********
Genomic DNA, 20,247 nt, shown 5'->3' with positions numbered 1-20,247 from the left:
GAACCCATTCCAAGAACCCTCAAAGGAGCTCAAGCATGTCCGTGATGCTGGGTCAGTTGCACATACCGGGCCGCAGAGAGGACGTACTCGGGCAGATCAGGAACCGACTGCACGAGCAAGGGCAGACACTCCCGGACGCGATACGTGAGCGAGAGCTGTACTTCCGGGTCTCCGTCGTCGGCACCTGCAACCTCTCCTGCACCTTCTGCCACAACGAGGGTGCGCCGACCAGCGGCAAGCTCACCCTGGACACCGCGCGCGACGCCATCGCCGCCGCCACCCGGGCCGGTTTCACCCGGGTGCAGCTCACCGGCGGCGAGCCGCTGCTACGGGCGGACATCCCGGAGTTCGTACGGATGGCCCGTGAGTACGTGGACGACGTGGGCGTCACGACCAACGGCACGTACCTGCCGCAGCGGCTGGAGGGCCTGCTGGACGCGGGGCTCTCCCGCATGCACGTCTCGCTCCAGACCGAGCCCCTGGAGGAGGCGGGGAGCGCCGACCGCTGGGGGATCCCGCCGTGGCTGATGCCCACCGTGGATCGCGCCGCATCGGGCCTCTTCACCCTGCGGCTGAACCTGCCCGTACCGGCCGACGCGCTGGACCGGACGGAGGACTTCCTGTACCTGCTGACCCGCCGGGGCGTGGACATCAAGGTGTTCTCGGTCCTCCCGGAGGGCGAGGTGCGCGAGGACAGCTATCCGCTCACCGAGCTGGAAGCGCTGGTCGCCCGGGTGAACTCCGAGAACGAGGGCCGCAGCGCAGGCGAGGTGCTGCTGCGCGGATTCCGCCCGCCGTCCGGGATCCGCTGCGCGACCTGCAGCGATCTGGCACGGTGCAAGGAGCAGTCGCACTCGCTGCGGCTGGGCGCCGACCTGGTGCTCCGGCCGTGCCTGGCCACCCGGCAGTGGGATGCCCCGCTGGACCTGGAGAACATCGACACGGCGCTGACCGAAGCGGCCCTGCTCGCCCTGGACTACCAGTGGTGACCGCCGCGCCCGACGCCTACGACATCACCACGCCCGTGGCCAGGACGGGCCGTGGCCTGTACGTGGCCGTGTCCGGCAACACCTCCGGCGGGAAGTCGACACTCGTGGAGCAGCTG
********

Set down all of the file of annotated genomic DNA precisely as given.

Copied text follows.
Genomic DNA, 20,247 nt, shown 5'->3' with positions numbered 1-20,247 from the left:
GAACCCATTCCAAGAACCCTCAAAGGAGCTCAAGCATGTCCGTGATGCTGGGTCAGTTGCACATACCGGGCCGCAGAGAGGACGTACTCGGGCAGATCAGGAACCGACTGCACGAGCAAGGGCAGACACTCCCGGACGCGATACGTGAGCGAGAGCTGTACTTCCGGGTCTCCGTCGTCGGCACCTGCAACCTCTCCTGCACCTTCTGCCACAACGAGGGTGCGCCGACCAGCGGCAAGCTCACCCTGGACACCGCGCGCGACGCCATCGCCGCCGCCACCCGGGCCGGTTTCACCCGGGTGCAGCTCACCGGCGGCGAGCCGCTGCTACGGGCGGACATCCCGGAGTTCGTACGGATGGCCCGTGAGTACGTGGACGACGTGGGCGTCACGACCAACGGCACGTACCTGCCGCAGCGGCTGGAGGGCCTGCTGGACGCGGGGCTCTCCCGCATGCACGTCTCGCTCCAGACCGAGCCCCTGGAGGAGGCGGGGAGCGCCGACCGCTGGGGGATCCCGCCGTGGCTGATGCCCACCGTGGATCGCGCCGCATCGGGCCTCTTCACCCTGCGGCTGAACCTGCCCGTACCGGCCGACGCGCTGGACCGGACGGAGGACTTCCTGTACCTGCTGACCCGCCGGGGCGTGGACATCAAGGTGTTCTCGGTCCTCCCGGAGGGCGAGGTGCGCGAGGACAGCTATCCGCTCACCGAGCTGGAAGCGCTGGTCGCCCGGGTGAACTCCGAGAACGAGGGCCGCAGCGCAGGCGAGGTGCTGCTGCGCGGATTCCGCCCGCCGTCCGGGATCCGCTGCGCGACCTGCAGCGATCTGGCACGGTGCAAGGAGCAGTCGCACTCGCTGCGGCTGGGCGCCGACCTGGTGCTCCGGCCGTGCCTGGCCACCCGGCAGTGGGATGCCCCGCTGGACCTGGAGAACATCGACACGGCGCTGACCGAAGCGGCCCTGCTCGCCCTGGACTACCAGTGGTGACCGCCGCGCCCGACGCCTACGACATCACCACGCCCGTGGCCAGGACGGGCCGTGGCCTGTACGTGGCCGTGTCCGGCAACACCTCCGGCGGGAAGTCGACACTCGTGGAGCAGCTG